What is the Difference between Finance Lease and Operating Lease?
An operating lease is one in which all risks and rewards associated with the asset ownership lie with the lessor and the lessee just operates the asset. The asset is returned by the lessee at the end of the agreement term. The risks and rewards of the asset are transferred to the lessee in case of a finance or capital lease. In an operating lease, the ownership remains with the lessor for the entirety of the leasing period while in a capital lease, there is a provision for transferring ownership. In accounting records, an operating lease is treated like a rental agreement, where lease payments become business expenses and do not appear on the balance sheet. Whereas, a capital lease is treated like a loan as if the ownership comes to the lessee, it is an asset which will make it to the balance sheet.[also-recommended-box title=”” href_title=”How to Finance Equipment for Your Business” rel=”/blog/how-to-finance-equipment-for-your-business/” type=”3″] Recommended Reading for You: [/also-recommended-box]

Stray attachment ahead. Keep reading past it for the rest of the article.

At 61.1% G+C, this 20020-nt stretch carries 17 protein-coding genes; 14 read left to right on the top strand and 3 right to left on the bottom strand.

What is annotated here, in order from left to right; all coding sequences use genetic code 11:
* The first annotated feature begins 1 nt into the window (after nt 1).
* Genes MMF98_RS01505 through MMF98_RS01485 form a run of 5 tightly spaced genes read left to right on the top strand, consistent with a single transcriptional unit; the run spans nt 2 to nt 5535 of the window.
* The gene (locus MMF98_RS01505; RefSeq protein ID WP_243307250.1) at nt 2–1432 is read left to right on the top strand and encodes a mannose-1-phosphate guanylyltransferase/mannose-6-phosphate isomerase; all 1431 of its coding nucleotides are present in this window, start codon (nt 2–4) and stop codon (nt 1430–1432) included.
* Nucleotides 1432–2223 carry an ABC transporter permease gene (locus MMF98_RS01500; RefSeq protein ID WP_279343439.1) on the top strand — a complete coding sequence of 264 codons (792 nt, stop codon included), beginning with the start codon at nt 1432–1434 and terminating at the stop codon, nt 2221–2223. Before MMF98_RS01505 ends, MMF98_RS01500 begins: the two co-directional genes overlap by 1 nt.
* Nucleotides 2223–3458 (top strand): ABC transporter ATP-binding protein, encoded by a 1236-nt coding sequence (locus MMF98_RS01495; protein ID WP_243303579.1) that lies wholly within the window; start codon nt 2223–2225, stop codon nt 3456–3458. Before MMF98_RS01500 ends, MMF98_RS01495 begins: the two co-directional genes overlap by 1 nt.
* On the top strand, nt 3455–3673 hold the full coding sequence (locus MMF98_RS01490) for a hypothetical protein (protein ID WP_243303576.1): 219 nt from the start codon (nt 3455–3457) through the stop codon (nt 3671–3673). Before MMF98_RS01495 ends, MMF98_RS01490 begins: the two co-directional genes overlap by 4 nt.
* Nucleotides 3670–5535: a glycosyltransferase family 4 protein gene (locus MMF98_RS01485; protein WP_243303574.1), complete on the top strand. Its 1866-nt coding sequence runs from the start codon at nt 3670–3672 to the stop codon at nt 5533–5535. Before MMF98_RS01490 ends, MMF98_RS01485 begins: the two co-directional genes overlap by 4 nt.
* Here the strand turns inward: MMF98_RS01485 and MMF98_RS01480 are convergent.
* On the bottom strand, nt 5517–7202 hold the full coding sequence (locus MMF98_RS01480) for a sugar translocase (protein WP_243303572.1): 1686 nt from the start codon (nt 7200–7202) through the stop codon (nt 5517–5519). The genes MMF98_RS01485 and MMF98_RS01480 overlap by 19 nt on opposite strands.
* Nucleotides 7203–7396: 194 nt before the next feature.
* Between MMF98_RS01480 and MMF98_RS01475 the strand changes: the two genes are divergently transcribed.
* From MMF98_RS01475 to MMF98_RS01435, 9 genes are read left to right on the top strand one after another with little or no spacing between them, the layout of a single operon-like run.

Pros and Cons of Lease Finance
Following are the basic pros and cons of lease financing:
- It provides assured regular income to the lessor for a fixed period of time on his existing asset. Additionally, he is able to recover his entire investment on the asset via the lease rentals.
- If it is a finance lease, then the rights of ownership will lie with the lessor.
- Lessor will enjoy tax benefits as there will be depreciation of the leased asset.
- The interest rate of return on lease rental is higher than the interest to be paid for financing of the asset making leasing financing a profitable endeavor.
- There is a consistent demand of lease lenders as this kind of arrangement can be maintained even during economic crises. Leasing has a great market of growth.